Just as the 2016 FCPA enforcement year left us plenty of topics to discuss, the new year brings many uncertainties, and the direction of the law’s enforcement is a matter of some debate.
Entries in FCPA Digest (7)
Shearman & Sterling has released its bi-annual FCPA Digest -- an invaluable compendium of every DOJ and SEC enforcement action catalogued, explained and analyzed, including parallel cases (private suits), ongoing investigations and all DOJ opinion procedure releases.
There's no subtle way to say this: We love Shearman & Sterling's FCPA Digest.
CCI did it. So did Nexus Technologies, Inc, Nam Nguyen, Kim Nguyen, and An Nguyen. And now Flavio Ricotti has done it too. They've all pleaded guilty in FCPA cases to violating or conspiring to violate the Travel Act.
The case in federal bankruptcy court in the Southern District of New York is called In re Mark Allen Kalisch. The docket includes a complaint filed by Kalisch, the debtor, against a creditor called Maple Trade Finance Corporation. Kalisch said Maple Trade loaned him money for a diamond mining venture in Brazil. He also said everyone in the deal, including Maple Trade, knew it was illegal under the Foreign Corrupt Practices Act. Therefore, Kalisch argued, Maple Trade shouldn't be entitled to demand repayment of the loan.
Kalisch also knew the diamond venture was illegal, Maple Trade said. He therefore had "unclean hands and is not entitled to any equitable relief." The amount of the loan was $600,000, with another $500,000 trade guarantee, all secured by Kalisch's New York apartment.
In December 2008, the bankruptcy court granted judgment for Maple Trade. But in January 2009, Kalisch appealed to the U.S. District Court for the Southern District of New York. The appeal is still pending.
Here's what happened. The mine was within Brazil's Cinta Larga Indian Reservation. So the diamonds would have to be smuggled away from the reservation and out of Brazil. The plot for the diamond-mining venture (or "business plan," as Kalisch called it) identified as a "silent partner" a government official in Brazil, and it involved bribery.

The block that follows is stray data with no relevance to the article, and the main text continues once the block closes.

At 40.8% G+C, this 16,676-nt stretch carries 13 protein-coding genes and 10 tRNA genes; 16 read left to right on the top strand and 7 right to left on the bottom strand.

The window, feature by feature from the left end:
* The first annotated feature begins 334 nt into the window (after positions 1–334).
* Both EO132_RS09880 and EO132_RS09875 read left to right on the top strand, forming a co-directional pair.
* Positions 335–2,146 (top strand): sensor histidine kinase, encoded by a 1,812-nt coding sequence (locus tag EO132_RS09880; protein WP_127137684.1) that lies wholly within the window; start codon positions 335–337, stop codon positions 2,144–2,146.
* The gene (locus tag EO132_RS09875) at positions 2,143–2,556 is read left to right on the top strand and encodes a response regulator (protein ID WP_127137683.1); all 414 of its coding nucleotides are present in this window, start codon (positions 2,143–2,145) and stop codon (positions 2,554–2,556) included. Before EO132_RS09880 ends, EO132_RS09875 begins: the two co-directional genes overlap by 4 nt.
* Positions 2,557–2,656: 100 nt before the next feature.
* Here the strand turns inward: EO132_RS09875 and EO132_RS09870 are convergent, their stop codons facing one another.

In March 2004, after the diamonds were paid for but before they could be moved, the Brazilian government arrested 14 people in the scheme, including the local "silent partner" and several agents from the Bureau of Indian Affairs. The police shut down the mine and the diamonds disappeared. Then, within a month, real tragedy struck.
There was a massacre at the reservation. The Indians killed 29 miners -- with "bows and arrows, spears and guns," because the miners were taking diamonds without permission. A Frontline story about the illegal trade and the massacre is here.
No word yet whether the Justice Department will investigate possible FCPA and other offenses by the complainant Kalisch and the lender Maple Trade. But stand by.
Download a copy of the complaint in In re Mark Allen Kalisch (consolidated with In re Mayra Diaz Kalisch) here.
Our thanks to the 2009 FCPA Digest for listing the case in its Parallel Litigation section, at page 361.
We've mentioned before Dan Newcomb's FCPA Digest, calling it the most definitive publicly-available catalog of FCPA prosecutions, enforcement actions and disclosed investigations. So it's great to see the release of the March 2009 version, available here.
This year, Philip Urofsky becomes editor-in-chief. He told us last week, "In this Digest, we entirely scrapped the previous Trends & Patterns, which had largely become a statistical update, and replaced it with a more analytical piece." The T&P section has always been a favorite of ours, and this year's new-and-improved version (available here) didn't disappoint.
About the prosecution of individuals, for example, it said:
More recently, there is a strong trend of actions against individuals being brought separately or even in advance of charges against their employers and then, in all likelihood, following classic prosecutorial strategy of working up the chain of command, using the individuals to build the government’s case against their superiors and eventually the company. In Willbros, the DOJ charged four employees over a two-year period, with two pleading in previous years (Steph and Brown) and an indictment being returned against two others (Tillery and Novak) in February 2008. Finally, in May 2008, Willbros Group and Willbros International agreed to a deferred prosecution agreement. Similarly, the DOJ entered into a plea agreement with the former CEO of KBR, Stanley, in 2008, well in advance of settling the matter with Halliburton/KBR in early 2009.And concerning disgorgement, a topic we recently talked about here, it said: